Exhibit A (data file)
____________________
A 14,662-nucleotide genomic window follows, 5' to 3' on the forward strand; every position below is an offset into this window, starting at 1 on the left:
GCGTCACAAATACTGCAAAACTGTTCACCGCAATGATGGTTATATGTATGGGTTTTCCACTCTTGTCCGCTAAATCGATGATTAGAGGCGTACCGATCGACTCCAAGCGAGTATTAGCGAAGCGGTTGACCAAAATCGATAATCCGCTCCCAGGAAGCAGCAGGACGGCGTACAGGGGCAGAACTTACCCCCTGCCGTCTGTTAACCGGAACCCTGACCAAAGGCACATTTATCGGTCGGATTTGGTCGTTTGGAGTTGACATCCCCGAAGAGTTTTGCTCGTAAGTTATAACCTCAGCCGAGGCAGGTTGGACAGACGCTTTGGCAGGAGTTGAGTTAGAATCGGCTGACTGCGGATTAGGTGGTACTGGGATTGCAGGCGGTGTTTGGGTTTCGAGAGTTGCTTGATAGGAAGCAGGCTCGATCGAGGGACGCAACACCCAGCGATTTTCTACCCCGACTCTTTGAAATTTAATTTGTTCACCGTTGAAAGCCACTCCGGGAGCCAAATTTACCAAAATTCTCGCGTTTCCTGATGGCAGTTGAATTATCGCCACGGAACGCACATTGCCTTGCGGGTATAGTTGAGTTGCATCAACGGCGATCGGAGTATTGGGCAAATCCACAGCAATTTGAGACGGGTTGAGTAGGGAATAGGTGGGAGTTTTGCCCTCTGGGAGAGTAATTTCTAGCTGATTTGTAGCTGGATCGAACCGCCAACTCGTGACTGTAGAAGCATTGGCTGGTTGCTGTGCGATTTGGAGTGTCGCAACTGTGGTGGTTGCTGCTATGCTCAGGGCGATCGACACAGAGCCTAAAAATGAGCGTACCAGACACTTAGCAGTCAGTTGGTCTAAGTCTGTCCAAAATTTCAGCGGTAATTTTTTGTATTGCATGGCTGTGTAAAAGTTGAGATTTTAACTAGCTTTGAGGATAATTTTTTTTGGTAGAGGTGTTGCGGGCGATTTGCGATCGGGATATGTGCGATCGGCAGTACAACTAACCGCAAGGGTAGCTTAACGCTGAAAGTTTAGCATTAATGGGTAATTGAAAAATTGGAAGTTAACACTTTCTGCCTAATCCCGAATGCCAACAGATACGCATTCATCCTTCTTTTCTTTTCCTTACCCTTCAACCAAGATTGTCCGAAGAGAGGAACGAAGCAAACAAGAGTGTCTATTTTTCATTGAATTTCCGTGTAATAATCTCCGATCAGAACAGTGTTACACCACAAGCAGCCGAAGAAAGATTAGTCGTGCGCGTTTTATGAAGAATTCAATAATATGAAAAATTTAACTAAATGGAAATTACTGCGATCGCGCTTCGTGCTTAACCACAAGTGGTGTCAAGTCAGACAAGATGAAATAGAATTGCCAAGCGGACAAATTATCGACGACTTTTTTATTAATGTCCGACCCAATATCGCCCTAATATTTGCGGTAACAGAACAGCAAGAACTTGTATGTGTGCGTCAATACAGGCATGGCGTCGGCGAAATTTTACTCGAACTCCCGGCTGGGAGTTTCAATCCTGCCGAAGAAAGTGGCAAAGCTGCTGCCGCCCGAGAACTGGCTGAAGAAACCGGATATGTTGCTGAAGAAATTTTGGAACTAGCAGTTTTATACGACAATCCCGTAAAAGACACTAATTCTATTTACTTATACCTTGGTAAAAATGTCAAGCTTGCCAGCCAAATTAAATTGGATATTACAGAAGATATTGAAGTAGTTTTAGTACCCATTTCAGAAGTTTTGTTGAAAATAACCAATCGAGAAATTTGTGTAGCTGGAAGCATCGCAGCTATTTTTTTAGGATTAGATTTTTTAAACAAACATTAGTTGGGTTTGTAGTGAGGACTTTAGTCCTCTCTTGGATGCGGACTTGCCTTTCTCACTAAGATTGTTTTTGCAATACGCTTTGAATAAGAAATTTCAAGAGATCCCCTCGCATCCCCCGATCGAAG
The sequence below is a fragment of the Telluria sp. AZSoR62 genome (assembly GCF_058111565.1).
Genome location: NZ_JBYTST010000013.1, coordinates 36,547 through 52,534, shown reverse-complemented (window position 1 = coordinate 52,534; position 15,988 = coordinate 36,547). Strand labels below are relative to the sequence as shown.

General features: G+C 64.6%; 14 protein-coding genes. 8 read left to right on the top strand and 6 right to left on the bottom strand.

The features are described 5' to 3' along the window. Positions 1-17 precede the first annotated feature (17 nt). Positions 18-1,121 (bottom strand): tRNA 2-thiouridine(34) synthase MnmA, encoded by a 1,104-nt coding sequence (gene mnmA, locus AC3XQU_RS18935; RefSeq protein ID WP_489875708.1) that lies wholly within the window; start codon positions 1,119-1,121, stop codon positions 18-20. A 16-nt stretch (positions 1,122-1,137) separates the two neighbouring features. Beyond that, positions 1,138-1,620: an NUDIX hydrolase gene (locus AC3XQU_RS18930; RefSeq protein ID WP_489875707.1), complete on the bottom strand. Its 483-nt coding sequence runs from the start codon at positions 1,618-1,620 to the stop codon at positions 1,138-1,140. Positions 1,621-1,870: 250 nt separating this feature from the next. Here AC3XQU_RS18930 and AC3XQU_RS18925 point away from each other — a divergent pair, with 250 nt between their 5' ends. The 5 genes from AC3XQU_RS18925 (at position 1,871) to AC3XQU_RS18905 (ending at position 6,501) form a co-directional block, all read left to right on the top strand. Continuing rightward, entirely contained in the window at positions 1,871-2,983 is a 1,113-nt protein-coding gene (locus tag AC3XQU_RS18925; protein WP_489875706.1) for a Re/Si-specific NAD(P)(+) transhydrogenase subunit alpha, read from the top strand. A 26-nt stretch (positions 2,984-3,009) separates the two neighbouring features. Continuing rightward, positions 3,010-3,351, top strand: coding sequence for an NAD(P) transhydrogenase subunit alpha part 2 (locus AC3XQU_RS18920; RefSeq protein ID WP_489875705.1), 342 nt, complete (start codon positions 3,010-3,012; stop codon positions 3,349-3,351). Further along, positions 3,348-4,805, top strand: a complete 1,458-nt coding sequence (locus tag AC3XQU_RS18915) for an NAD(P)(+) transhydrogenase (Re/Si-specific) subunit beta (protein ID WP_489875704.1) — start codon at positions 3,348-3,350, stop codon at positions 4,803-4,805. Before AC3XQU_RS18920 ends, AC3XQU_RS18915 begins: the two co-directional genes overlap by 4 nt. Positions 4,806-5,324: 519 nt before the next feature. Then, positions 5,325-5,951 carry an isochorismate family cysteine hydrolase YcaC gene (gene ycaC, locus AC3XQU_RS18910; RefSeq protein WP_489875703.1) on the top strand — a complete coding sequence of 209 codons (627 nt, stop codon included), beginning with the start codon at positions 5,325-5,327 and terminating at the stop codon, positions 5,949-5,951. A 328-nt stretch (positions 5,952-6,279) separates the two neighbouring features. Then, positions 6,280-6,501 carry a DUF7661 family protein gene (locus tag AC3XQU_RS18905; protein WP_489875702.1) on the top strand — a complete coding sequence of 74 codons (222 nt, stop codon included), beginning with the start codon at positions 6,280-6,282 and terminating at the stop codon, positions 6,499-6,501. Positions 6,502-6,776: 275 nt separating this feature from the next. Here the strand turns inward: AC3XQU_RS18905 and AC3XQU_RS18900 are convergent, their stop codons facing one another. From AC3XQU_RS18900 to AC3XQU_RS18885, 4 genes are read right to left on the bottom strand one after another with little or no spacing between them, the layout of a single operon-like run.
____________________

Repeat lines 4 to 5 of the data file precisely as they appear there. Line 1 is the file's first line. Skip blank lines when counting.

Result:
Genome location: NZ_JBYTST010000013.1, coordinates 36,547 through 52,534, shown reverse-complemented (window position 1 = coordinate 52,534; position 15,988 = coordinate 36,547). Strand labels below are relative to the sequence as shown.

General features: G+C 64.6%; 14 protein-coding genes. 8 read left to right on the top strand and 6 right to left on the bottom strand.